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New & Noteworthy Books and Reports: October 2023

The Library is continually adding new books to its collection. Below are the titles from our October 2023 New & Noteworthy list.

Check out and delivery of New & Noteworthy titles is available to legislative staff in Capitol and District offices. To arrange check out and delivery of any of these items, you can submit an online request through the New & Noteworthy page on our website or contact the library at 512-463-1252.

For some spooky and light reading ... Check out our Halloween New & Noteworthy lists from 2016 and 2017


1. Baby Ninth Amendments: How Americans Embraced Unenumerated Rights and Why It Matters
By Anthony B. Sanders
Examines the history and interpretation of unenumerated rights, or the "etcetera clause" in state constitutions known as the "Baby Ninth Amendments." Explores how they differ from the Ninth Amendment of the U.S. Constitution, which reads "The enumeration in the Constitution, of certain rights, shall not be construed to deny or disparage others retained by the people." Argues state judges need to protect the rights retained by the people that these "etcetera clauses" are designed to guarantee since courts, including the U.S. Supreme court, have historically ignored the Ninth Amendment. Notes the State of Texas did not retain its (proto) Baby Ninth Amendment when it adopted its 1845 Constitution or later constitutions.
University of Michigan Press, 2023, 199 pages
342.7308 SA194 2023



2. The Civic Bargain: How Democracy Survives
By Brook Manville and Josiah Ober
Challenges the idea - bolstered by poll results and punditry - that democracy is in trouble, not just in the U.S. but around the world. Offers a guide for citizens to recommit to democratic ideals, including full participation in the democratic process; investment in civic education; and compromise and good-faith engagement with one another. Examines key moments in democracy's history, comparing ideas that succeeded and failed to provide a road map for how modern democracies can survive and thrive.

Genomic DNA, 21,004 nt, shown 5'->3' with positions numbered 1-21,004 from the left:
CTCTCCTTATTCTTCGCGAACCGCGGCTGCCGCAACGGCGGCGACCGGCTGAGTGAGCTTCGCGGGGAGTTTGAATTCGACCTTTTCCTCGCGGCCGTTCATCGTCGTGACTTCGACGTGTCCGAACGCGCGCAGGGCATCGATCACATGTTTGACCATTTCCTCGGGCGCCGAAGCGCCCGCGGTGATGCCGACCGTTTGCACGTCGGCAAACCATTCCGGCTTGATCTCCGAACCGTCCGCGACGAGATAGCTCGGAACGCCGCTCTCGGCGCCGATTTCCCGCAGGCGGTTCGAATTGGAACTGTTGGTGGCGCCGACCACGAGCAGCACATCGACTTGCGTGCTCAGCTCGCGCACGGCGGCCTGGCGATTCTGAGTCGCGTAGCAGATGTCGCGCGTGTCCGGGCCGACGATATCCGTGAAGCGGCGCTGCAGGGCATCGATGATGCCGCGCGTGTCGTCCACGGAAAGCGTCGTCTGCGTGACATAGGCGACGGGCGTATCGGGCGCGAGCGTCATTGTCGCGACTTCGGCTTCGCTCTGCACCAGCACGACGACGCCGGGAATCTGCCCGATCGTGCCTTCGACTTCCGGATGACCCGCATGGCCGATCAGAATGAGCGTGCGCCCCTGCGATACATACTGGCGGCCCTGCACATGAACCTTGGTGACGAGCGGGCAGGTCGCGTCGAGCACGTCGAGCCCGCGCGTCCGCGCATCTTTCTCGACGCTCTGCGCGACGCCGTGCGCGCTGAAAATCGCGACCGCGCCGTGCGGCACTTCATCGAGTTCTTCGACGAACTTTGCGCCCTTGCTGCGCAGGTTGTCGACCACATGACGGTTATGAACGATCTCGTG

Princeton University Press, 2023, 312 pages
321.8072 M295 2023



3. Mr. Texas
By Lawrence Wright
Presents the fictional story of an Iraq war veteran and West Texas rancher named Sonny Lamb, who was propelled to run for the Texas House of Representatives after saving a child and her horse from a barn fire. Conveys a realistic portrait of the Texas legislature, including characters modeled after political giants such as Bob Bullock, based on years of research and interviews with Texas political insiders. Portrays powerful lobbyists, party infighting, pig hunts, and the battle between belief and pragmatism as characters work on behalf of the people of the state.
Alfred A. Knopf, 2023, 323 pages
813.54 W947 2023



4. Recoding America: Why Government is Failing in the Digital Age and How We Can Do Better
By Jennifer Pahlka
Seeks to explain issues in the provision of digital government services, illustrated by firsthand examples of projects such as the launch of Healthcare.gov and fixing California’s COVID-era unemployment insurance. Critiques decision making processes which divide the roles of policy creation and implementation. Highlights government practices, such as contracting requirements and lack of user research, and provides a guide on how to better the processes and create more secure, user-friendly digital services.
Metropolitan Books, Henry Holt and Company, 2023, 319 pages
352.7 P141 2023



5. Traveler's Guide to the Firearm Laws of the Fifty States
By J. Scott Kappas
Provides short explanations of laws most relevant for people traveling with firearms for all fifty states, the District of Columbia, Canada, and Mexico. Discusses vehicle carry, concealed carry and reciprocity for non-resident licensees, and laws governing possession of firearms for each state. Rates the states for its treatment of firearms on a scale of total prohibition to total freedom. Includes definitions of important terms and statutory language.
Traveler's Guide, 2023, 67 pages
363.33 T697 2023



6. The Sum of Us: What Racism Costs Everyone and How We Can Prosper Together
By Heather McGhee
Proposes that institutionalized racism negatively affects all demographics of the American population. Argues that the concept of zero-sum game has been used to create discriminatory policies, despite hurting those it claims to protect, by removing beneficial social amenities from all community members. Provides examples of decisions related to pools, parks, and functioning schools that have harmed and continue to harm communities for generations. Claims that effective changes in policy must first start with changes in cultural attitudes.
One World, 2021, 415 pages
305.800973 M478 2021